Sandhya and I had attended a retreat together last summer about ceremonially observing life transitions and didn’t realize at the time how soon or how well we would put our learning into practice.

Sandhya set up a beautiful little altar of special items on a small table in his hospice room, including a photo of Bob and his beloved wife Sue, who was our kids’ grandmother.

Meanwhile, Shankar took care of a hundred details, including getting Grandpa Bob’s belongings moved out of his senior living apartment and also watched their active four-year-old Coral while DD rested up for her upcoming C-section for baby Toby.

One of the most meaningful aspects of my last times with Bob were the nights, when I would awaken on the little pull-out bed in the room, hearing his sounds of agitation or struggle with breathing. Facing one’s quickly approaching death could strike fear into almost anyone. And I knew Bob would find no solace in standard books of religion. I felt myself welcoming in sacred science meditations for a non-believer.

Through the wee hours of the night in his Serenity House room,  I would let these meditations come through – kind of Einsteinian – such as imaging oneself riding upon a beam of light. They would last until I heard Bob’s anxious breathing gentle back down and felt his clenched muscles release.

Little Toby was meanwhile letting DD know that he was definitely getting ready to come out to greet the world.

But would Grandpa Bob last that long? The Serenity House nurses had been telling us since Wednesday that they weren’t sure he would last another 24 hours. Bob was still with us on Thursday when Shankar came by Serenity House. He tenderly gave Granpa Bob his final shave, after which Bob’s vintage electric shaver promptly fell to pieces. Telling.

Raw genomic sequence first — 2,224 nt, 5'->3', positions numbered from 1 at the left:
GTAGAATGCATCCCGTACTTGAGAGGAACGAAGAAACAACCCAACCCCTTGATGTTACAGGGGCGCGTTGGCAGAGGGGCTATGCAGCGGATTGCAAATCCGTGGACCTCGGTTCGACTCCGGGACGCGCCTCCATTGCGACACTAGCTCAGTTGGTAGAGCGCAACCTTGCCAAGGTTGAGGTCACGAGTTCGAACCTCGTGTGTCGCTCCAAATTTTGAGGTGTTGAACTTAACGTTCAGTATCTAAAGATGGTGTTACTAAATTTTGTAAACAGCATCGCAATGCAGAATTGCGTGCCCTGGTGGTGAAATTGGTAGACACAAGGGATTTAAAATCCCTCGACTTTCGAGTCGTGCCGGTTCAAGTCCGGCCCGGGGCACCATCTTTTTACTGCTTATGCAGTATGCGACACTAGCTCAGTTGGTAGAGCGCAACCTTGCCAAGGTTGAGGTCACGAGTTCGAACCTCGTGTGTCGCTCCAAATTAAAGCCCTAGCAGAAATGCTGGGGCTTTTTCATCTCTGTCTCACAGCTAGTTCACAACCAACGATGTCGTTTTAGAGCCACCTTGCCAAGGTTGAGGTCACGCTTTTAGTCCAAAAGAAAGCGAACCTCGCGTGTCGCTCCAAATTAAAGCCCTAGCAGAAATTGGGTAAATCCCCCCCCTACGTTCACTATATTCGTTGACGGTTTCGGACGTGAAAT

On Friday, we wheeled Grandpa Bob’s bed half way out of his room into the sunshine he loved so well. DD – about to pop – arrived with Shankar, and we reminisced around his bed on all the special moments with Bob over the years. A time of weeping and laughing – about equal parts. 

On Saturday late afternoon, February 4, Toby Knight made his way into the world … and Grandpa Bob was still alive. Yes!

At the recommendation of Bob’s best friend, we called in a harpist to play truly heavenly music on what turned out to be Bob’s last evening with us. That set an exquisite tone for Bob’s imminent departure… and celebrated little Toby’s arrival.

On Sunday afternoon, \ we held the phone up to Bob’s ear so that Shankar could announce the baby’s birth and let Bob hear the baby’s little gurgles and coos. Bob had made his final goal!